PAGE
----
Keep a map with the word as the KEY and 2 arrays and 3 max value variables as the VALUE. First array is of size 31 (one location for each date of the month) and second array is 60 (one location for each minute in an hour).

When the work comes in, check whether it is there. If not, increment count at index of current date. Increment count at position of min. Increment the variable for Sum30, sum today and sum hour resetting on rollover conditions.

Compare these with global max_30, max_day and max-hour storages and change them if they are no longer the max.

- Upendra D August 14, 2018 | Flag Reply
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0
of 0 vote

dasd

- Anonymous August 16, 2018 | Flag Reply
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0
of 0 vote

Use a map that maps the words to frequency. Use 3 min heaps (one each for hour, day and month) to store the most frequent 10 words. When a new word is processed, increment it's count in the map and compare it's count with the count at the top of the heap, and if greater, replace the top of the heap with the new count and key.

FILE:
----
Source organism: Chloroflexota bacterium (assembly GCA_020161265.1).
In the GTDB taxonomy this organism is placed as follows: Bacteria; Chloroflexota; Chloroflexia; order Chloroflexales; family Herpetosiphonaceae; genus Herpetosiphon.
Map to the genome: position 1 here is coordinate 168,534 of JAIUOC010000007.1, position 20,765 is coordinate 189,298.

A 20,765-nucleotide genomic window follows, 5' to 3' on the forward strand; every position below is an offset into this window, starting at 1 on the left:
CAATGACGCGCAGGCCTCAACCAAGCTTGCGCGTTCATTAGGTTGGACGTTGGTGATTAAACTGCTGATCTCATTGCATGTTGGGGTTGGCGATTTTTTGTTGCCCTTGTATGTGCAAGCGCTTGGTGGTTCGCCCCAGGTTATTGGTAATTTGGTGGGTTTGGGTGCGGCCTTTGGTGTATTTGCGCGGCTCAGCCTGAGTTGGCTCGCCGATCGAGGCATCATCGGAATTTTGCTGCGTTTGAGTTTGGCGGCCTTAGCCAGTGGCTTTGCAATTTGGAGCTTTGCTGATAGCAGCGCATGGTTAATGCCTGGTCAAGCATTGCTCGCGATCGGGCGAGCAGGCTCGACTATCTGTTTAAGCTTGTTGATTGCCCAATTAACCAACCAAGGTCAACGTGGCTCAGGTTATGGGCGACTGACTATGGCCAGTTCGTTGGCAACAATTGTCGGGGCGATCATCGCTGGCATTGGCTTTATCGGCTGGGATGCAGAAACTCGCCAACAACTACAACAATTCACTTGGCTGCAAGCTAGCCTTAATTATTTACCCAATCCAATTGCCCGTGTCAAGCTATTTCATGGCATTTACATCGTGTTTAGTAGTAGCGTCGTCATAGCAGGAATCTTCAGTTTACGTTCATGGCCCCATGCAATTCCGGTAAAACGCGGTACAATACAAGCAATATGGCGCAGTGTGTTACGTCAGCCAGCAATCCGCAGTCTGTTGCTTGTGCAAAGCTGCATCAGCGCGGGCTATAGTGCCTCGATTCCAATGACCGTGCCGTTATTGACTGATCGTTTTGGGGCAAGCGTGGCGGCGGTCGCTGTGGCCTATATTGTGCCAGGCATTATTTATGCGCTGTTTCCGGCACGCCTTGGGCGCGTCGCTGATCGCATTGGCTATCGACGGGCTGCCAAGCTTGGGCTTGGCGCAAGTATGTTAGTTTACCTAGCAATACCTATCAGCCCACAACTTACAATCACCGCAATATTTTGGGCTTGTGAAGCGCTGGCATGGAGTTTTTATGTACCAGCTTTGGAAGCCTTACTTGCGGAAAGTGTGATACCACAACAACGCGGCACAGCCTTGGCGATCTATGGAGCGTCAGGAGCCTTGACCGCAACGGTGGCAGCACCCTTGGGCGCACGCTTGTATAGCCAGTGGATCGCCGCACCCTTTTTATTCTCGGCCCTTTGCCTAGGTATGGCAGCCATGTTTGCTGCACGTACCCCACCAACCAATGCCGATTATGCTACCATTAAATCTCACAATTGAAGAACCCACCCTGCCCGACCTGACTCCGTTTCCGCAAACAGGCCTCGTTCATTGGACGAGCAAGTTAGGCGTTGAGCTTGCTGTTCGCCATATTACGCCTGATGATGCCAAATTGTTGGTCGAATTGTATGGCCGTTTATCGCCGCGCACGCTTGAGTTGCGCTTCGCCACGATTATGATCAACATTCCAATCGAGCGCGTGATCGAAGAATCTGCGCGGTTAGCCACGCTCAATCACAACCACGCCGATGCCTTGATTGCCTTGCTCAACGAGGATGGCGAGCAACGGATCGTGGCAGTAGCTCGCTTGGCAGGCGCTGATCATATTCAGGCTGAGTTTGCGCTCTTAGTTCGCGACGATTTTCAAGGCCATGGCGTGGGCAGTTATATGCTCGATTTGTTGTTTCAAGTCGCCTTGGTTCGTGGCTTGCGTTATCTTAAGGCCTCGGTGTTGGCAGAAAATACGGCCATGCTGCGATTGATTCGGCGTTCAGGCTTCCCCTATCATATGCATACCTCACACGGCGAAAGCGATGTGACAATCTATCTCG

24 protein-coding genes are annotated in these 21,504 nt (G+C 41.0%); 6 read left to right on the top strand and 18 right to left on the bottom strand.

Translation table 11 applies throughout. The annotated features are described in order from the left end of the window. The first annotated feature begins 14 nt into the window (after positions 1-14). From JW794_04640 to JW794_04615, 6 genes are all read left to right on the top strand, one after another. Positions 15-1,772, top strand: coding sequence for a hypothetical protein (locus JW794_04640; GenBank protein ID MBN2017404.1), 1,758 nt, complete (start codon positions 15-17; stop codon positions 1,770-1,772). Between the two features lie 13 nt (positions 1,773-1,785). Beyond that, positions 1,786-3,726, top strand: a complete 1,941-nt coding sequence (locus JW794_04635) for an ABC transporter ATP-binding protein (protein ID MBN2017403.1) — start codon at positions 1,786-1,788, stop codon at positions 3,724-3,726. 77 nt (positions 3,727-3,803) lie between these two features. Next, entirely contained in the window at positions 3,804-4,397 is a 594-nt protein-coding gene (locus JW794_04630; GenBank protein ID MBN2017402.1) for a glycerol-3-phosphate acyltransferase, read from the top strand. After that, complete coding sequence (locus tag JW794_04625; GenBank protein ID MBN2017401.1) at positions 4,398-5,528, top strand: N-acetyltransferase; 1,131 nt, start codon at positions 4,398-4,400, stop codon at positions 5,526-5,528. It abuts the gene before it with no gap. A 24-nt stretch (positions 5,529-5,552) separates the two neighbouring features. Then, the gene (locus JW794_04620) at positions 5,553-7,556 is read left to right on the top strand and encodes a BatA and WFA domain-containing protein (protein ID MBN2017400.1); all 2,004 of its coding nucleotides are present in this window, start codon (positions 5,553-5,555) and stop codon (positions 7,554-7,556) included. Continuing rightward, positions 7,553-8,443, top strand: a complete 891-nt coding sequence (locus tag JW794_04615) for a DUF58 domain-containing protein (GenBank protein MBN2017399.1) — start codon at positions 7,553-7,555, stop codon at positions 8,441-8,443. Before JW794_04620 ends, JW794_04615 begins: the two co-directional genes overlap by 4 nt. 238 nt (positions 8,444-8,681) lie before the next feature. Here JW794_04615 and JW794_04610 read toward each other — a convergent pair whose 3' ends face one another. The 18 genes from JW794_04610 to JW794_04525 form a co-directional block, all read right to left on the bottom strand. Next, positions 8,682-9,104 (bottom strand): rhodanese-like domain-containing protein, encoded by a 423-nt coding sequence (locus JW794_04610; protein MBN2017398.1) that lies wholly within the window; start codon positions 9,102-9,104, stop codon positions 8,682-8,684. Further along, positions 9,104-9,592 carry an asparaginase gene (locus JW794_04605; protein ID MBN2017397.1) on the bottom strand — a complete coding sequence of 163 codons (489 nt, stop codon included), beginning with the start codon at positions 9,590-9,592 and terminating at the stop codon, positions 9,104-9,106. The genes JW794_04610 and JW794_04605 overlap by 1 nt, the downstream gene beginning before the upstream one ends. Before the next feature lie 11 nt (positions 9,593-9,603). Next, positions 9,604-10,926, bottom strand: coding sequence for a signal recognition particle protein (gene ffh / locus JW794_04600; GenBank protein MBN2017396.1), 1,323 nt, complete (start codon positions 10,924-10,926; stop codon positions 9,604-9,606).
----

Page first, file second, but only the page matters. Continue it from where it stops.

Worst case time for insertion is O(Log10).

- Anonymous August 16, 2018 | Flag Reply
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0
of 0 vote

For every tweet, we generate multiple tuples as follows <TID, time, count> for example:
<Tweetid, Time, +1>, <TweetId,Time + Hour, -1>, <Tweetid,Time + Day, -1> <Tweetid,Time + Month, -1>
We have three hashmaps (for hour day month). Each HM's key is a tweet Id and the value is a pointer to a linked list which stores for each count a hashtable of all the tweets,
When we get a (+1) operation, if the tweet is in one of the main hash tables we find its location, remove it from the linked list's current count, and add it to the (count + 1). otherwise, if this is the first time we see it then we add it to the list and the corresponding HM's with count = 1. Same goes when we get an event of type (-1), just the other way around (e.g. we put it in the list with a lower count).